Swindon poet Tony Hillier: The Black Lives Matter protest was a watershed moment for Swindon

By Jamie Hill - 8 June 2020

CommunityOpinion and Features

Swindon poet Tony Hillier marched with the Black Lives Matter protestors on Saturday. Here are his thoughts...

  • Photo by Elmar Rubio

    Photo by Elmar Rubio

Black Lives Matter: Covid: D Day

I have of course been mulling over Swindon's "Black Lives Matter" speeches and march on this year's 6th June - D Day indeed.

It was such a moving event that all who were there will not let it leave our heads and hearts for a long time.

I have posted several responses to the Swindon Advertiser comments page people who 'strongly disagree' for Covid or race reasons. I do understand the Covid fears as I have them myself.

Two initial points are that (as every photo shows) the majority of protesters wore masks as requested by organisers beforehand and 2 metre marks were put on ground for speeches outside Morrison's.

Another key factor is that it all took place in the open air where contagion is less likely.

I state again that during speeches distancing was really quite good (bear in mind that many who stood closer were from the same household). But, as worldwide, on the march, it was not maintained by the majority.

A percentage of us kept distancing at the back or sides of the march and subsequent Wharf Green Gathering.

Any adult there could at any time have chosen to step out or back. I know some who chose not to march at all.

I would analyse that here in Swindon, (as worldwide) it was that 'will of the people' which can lead to whether the ends justifies the means.

The horrendous nature of the Floyd killing lit a spark of outrage worldwide. It ignited what needs challenging in police forces so it is no surprise (and indeed heart-warming) that Swindon people stepped forward.

I have not researched but know of no community in the UK that has a history of social and political protesting that enforced/encouraged a lock down of protest on this matter.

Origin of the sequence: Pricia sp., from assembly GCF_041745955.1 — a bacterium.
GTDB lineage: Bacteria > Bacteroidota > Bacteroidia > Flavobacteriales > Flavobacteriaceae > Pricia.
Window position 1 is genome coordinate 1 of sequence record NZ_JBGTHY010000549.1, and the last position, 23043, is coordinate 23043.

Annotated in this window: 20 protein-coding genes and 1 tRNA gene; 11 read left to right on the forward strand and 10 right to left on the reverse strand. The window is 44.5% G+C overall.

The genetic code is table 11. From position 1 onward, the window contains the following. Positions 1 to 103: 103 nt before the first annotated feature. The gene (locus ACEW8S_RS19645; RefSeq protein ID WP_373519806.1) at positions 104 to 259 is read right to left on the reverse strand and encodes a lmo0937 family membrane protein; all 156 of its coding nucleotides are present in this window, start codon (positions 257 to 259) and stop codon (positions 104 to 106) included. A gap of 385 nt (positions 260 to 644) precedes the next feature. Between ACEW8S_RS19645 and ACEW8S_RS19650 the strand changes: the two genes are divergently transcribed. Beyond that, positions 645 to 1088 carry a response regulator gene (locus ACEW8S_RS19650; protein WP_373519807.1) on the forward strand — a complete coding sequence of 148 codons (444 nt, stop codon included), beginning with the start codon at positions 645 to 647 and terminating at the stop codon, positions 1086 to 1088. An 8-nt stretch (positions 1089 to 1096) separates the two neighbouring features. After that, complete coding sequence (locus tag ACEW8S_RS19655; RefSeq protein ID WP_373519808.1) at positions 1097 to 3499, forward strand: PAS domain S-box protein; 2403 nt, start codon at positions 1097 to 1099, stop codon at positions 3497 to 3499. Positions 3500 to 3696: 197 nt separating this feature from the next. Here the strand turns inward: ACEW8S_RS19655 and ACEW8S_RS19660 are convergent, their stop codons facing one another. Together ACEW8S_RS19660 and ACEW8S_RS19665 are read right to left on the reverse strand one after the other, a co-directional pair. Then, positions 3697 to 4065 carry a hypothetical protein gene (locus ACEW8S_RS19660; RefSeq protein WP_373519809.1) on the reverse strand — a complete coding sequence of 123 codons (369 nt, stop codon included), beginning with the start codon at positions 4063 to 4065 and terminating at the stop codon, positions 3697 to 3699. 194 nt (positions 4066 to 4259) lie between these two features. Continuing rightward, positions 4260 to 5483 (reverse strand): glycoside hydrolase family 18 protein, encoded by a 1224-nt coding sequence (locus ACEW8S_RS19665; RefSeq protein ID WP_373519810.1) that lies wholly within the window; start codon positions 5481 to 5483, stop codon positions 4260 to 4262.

Only the Govt and its agencies could have enforced the letter of the rules/law that say no more than 6 in a gathering. The UK Govt, sensing the wishes of a significant segment of the population, chose not to enforce.

Senior politicians and police hierarchy re-iterated their commitment to the right to protest and said police should deal with it on a case by case basis.

The Swindon police were there but low profile and made their best efforts in side streets to stop cars running into marchers - I thank them for that.

I can only hope that all present practised social distancing and hand and clothes washing on their return to their places of residence. We will of course all be mindful about virus protection from our own families and all people we encounter as no one aims to pass the virus.

My personal estimate is that 1500 participated with perhaps 1100 marching down Commercial Road to Wharf behind tented market. No vandalism happened that I know of and I saw police officers intervene when a bystander engaged in over the top remarks and the Swindon Advertiser reported the police had acted when a drone was apparently illegally flown: the police also recognised the peaceful nature of the event.

It was a watershed protest in Swindon in my 30 year experience, for the high number of young people participating and the high number of people from Black, Asian and Minority Ethnic (BAME) Communities.

Of course I am hoping against hope that the protest does not contribute to a spike in virus spread. I also hope that those who attended (especially young people over to whom we pass the baton (but will still be working on the Black Lives Matter Ethos) will continue to speak out and act to achieve the best policing possible befitting 21st Century Multi-Cultural and Multi-Racial UK.

We will never all agree as to whether it was reckless or desirable or necessary to have the Swindon Event yesterday.

I stand by my choice to be there and thank the organisers who achieved much in a short space of time and allowed the public to strongly voice its concerns.

I look forward with interest to hearing other responses that will emerge nationwide and internationally about the pros and cons, of holding this global event during a global pandemic (the timing of the police killing was not of our choosing).

I will watch with even greater interest, the impact of the lasting legacy of this new D Day.

Tony Hillier

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